It was a relief when I teamed up with my first university friend, Davy from Belfast,  who seemed to have both direction and momentum and was patently not lacking in confidence. I must have come across, or at least I hoped I did, as mean and moody in those first few days as I tried to re-orientate myself to this new life. In fact I was melancholy and disorientated in my new surroundings.

I suppose we have all experienced similar feelings on our first forays away from home.

What were yours?

 

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Rhyl 1960s a video compilation by Chris Turner

This shows a range of footage from different sources showing Rhyl as it was in the early sixties compiled by good mate and collaborator Chris Turner…  various copyrights…

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The delight of a Sixties steam train at Rhyl Station

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If you liked the previous post, you’ll love this one.

It is a summer’s day in the early 1960s, there is an engine simmering in the engine shed yard and the silence is broken by the metallic sound of the Tannoy voice.

‘The next train to arrive at Platform 1 will be the 11.17 train for Manchester Victoria, calling at Prestatyn, Mostyn, Flint, Chester (change for Liverpool Crewe and London Euston, Helsby, Frodsham, Warrington Bank Quay, Earlestown, Newton le Willows, Patricroft, Eccles and Manchester Victoria. First class accommodation is at the front of the train. Platform 1 for Manchester Victoria.’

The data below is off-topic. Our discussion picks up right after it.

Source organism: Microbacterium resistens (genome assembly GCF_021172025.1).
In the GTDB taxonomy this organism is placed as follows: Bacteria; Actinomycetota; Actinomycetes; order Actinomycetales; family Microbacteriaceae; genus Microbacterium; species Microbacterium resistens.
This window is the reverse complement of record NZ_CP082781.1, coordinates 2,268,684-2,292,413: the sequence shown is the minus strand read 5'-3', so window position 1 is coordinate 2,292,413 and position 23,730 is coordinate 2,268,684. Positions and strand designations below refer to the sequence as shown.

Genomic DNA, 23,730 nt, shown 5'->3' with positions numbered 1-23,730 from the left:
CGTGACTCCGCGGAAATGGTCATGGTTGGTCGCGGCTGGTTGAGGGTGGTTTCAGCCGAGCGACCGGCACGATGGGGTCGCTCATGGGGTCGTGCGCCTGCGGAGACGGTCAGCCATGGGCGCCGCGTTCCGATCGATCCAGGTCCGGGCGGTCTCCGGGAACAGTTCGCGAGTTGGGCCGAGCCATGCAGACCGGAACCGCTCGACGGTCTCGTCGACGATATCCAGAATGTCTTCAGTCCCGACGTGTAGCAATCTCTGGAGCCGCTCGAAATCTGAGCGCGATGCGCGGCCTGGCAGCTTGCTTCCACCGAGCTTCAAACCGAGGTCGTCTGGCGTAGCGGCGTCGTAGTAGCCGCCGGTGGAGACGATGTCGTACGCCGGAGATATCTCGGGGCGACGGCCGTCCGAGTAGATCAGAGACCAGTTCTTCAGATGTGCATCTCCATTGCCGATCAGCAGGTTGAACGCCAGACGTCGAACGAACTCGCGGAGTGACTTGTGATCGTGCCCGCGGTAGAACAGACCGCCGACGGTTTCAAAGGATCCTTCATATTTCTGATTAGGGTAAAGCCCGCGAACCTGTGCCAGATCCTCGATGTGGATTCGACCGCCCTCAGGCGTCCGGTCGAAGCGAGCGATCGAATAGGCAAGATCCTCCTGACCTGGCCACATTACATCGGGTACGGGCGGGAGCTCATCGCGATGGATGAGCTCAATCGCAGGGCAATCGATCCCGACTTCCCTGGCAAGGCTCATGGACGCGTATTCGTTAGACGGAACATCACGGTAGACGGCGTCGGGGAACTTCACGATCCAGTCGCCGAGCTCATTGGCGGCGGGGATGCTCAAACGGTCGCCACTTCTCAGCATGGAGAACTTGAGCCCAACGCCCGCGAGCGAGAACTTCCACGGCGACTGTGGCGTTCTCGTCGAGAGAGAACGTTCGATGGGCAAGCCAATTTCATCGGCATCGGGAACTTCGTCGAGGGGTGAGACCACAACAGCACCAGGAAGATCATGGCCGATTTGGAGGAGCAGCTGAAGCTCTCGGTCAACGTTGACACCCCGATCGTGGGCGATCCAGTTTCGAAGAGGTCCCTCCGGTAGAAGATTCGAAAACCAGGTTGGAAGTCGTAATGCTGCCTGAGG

Such romantic names, Newton le Willows I thought of as a chocolate box pastoral idyll of a village with tea shoppes selling scones with cream and breakfast teas and Camp coffee. I was quickly dispelled of this image when I used this train regularly to travel onwards to university. By then it was a rattling corporate blue, anonymous diesel multiple unit. Newton le Willows was no rural idyll and would warrant prosecution under the Trades Description Act!

We’d stay on Platform 2 and stare through the heat haze beyond the H bridge to see the shimmering mirage of an engine becoming clearer . The signal gantry at the H bridge would be activated to show an engine on either the slow up line, or the fast up line taking the line for the platform. The signal arm at the signal box shown here would be pulled off to confirm the route.

By now we would be racing over the passenger bridge to race down Platform 1 to where the engine would stop just beyond the bridge and before the next signal gantry. If the signal had not yet been pulled it would indicate that the train was on or ahead of time and that might make the driver more affable to a request to join him on the footplate. If the signal was already off then he’d be impatient to be away and his fireman would be working hard to fill the firebox and adjust the injectors.

Sometimes the train would stop short so that it sat under the Vale Road Bridge. On these occasions we stood under the bridge with it, drinking in the magnificent aroma of live steam and hot oil and sulphurous coal. It made you giddy with excitement.

At the guard’s whistle, the driver would open the engine up and, if the rails were greasy from rail and the oil of previous trains the engine would slip and the wheels would spin, producing a cacophony of roaring slipping wheels and escaping volcanoes of steam which would envelop us. The driver would ease off to enable the engine to get a surer footing on the rails and move off to a succession of short sharp beats which gradually increased as the engine gained some traction.